Doctor Woods opened his mouth to answer her, but there was no answer to the one question that proved that THIS was the lie. Her mind had been interfered with. False memories of a year of misery had been implanted. But she knew, now, what the truth was.

“Kristoph did it to me, once,” she said. “He changed my memories in order to fool a Truthtaker. It felt so very real, just like this did – until I saw it for the lie it is.”

“Marion, that is quite ridiculous,” Doctor Woods began.

“Is it?” she responded. “I’m not sure. In fact, the more I think about it, the more that explanation makes sense. Because my memories of being with Kristoph on Gallifrey are STILL far more real than anything you tell me is real. I believe in him. But I don’t believe in YOU!”

She moved quickly, grasping the paperweight and gripping it in her palm as she slammed it against Doctor Woods’s head. She was only slightly surprised when there was no crunch of solid glass against flesh and bone, but a softer sound as the paperweight sank into a rubbery, plastic substance. When she pulled her hand away there was a paperweight shaped indentation in Doctor Woods’s head.

Then there was a click. She looked down and saw his hand drop away to reveal a gun hidden in his wrist. She hit him again, square in the middle of his forehead and then ducked in front of the desk. The gunshot missed her by millimetres. She heard Doctor Woods stand up and lumber towards her. He was slower than he should be, and he looked less Human than before. His skin looked shiny and plastic, his features less distinct.

She reached out and grasped both of his legs, tugging them out from under him so that he toppled to the floor, landing with a crash of something artificial not the bump of flesh and bone. The gun fired widely again before she hit the wrist hard with the paperweight and broke the barrel off. She whacked his head four times more, leaving dents each time, until the plastic body stopped squirming and lay there as still and un-lifelike as a shop window dummy.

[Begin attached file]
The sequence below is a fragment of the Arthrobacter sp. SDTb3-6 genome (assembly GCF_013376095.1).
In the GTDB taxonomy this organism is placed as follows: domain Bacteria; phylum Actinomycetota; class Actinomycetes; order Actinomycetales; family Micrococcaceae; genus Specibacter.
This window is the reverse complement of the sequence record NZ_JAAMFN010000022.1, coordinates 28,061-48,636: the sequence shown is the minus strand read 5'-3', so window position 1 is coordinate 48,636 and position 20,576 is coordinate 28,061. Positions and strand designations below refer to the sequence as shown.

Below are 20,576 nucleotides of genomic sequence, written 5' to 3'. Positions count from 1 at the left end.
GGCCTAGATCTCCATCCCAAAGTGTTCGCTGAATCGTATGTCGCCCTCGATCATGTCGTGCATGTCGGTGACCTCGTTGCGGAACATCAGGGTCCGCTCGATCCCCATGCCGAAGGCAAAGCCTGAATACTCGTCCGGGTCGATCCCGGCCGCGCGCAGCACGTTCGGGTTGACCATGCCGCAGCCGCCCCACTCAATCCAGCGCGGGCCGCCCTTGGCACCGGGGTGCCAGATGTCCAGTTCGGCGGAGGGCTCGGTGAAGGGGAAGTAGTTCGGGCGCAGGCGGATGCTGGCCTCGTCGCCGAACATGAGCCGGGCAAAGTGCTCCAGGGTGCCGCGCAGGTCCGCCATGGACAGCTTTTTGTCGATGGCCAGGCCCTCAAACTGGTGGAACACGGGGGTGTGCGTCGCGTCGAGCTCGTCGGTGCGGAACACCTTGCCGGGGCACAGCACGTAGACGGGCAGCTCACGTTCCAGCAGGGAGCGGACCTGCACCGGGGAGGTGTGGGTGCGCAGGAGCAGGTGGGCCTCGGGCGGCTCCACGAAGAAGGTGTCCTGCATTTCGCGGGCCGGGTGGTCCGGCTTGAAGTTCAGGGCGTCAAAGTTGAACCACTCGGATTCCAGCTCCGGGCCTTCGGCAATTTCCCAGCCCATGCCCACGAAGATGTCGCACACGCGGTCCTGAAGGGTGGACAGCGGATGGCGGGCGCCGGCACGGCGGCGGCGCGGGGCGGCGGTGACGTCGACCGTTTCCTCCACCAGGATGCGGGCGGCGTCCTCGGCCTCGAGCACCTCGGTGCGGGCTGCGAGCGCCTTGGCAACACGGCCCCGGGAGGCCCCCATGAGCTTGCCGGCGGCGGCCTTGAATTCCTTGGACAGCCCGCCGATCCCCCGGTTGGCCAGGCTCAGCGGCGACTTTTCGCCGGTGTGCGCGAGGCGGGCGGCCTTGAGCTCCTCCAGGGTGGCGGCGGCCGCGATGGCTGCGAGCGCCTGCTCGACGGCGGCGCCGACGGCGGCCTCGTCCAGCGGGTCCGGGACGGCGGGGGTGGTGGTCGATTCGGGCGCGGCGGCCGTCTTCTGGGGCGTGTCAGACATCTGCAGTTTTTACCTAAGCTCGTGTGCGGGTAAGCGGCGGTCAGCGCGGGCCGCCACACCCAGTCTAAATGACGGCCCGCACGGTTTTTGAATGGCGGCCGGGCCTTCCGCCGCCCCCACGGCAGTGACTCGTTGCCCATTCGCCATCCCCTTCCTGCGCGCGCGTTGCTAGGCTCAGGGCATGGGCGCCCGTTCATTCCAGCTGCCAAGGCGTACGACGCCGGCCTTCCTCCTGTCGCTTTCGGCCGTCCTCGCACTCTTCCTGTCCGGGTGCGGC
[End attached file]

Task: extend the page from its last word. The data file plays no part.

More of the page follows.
She stood up quickly and went to the office door. There was Doctor Woods’ secretary outside as usual. Marion watched her for a moment then made a decision. If she was wrong, it would be a terrible thing that she contemplated, but if she was right….

“Help,” she said. “Come quickly. Doctor Woods has collapsed. I think he’s ill.”

The secretary looked around at her then stood up and moved towards the door. Marion stood back as the woman stepped inside and looked at the plastic body on the floor. Marion hit her across the back of the skull, half dreading that there would be blood and skull fragments, half knowing that she was going to sink into plastic.

It took three whacks to the back of the head to fell the secretary. She quickly stripped the plastic body of the skirt and blouse and shoes it was wearing and put them on. There was a coat on a stand in the outer office. She put that on, too, and hid her hair under a hat that went with it before she slipped out into the corridor.

She wasn’t sure which way to go. Even in the false memories she could only remember one time when she had seen any other part of the Institute - when she first ‘arrived’.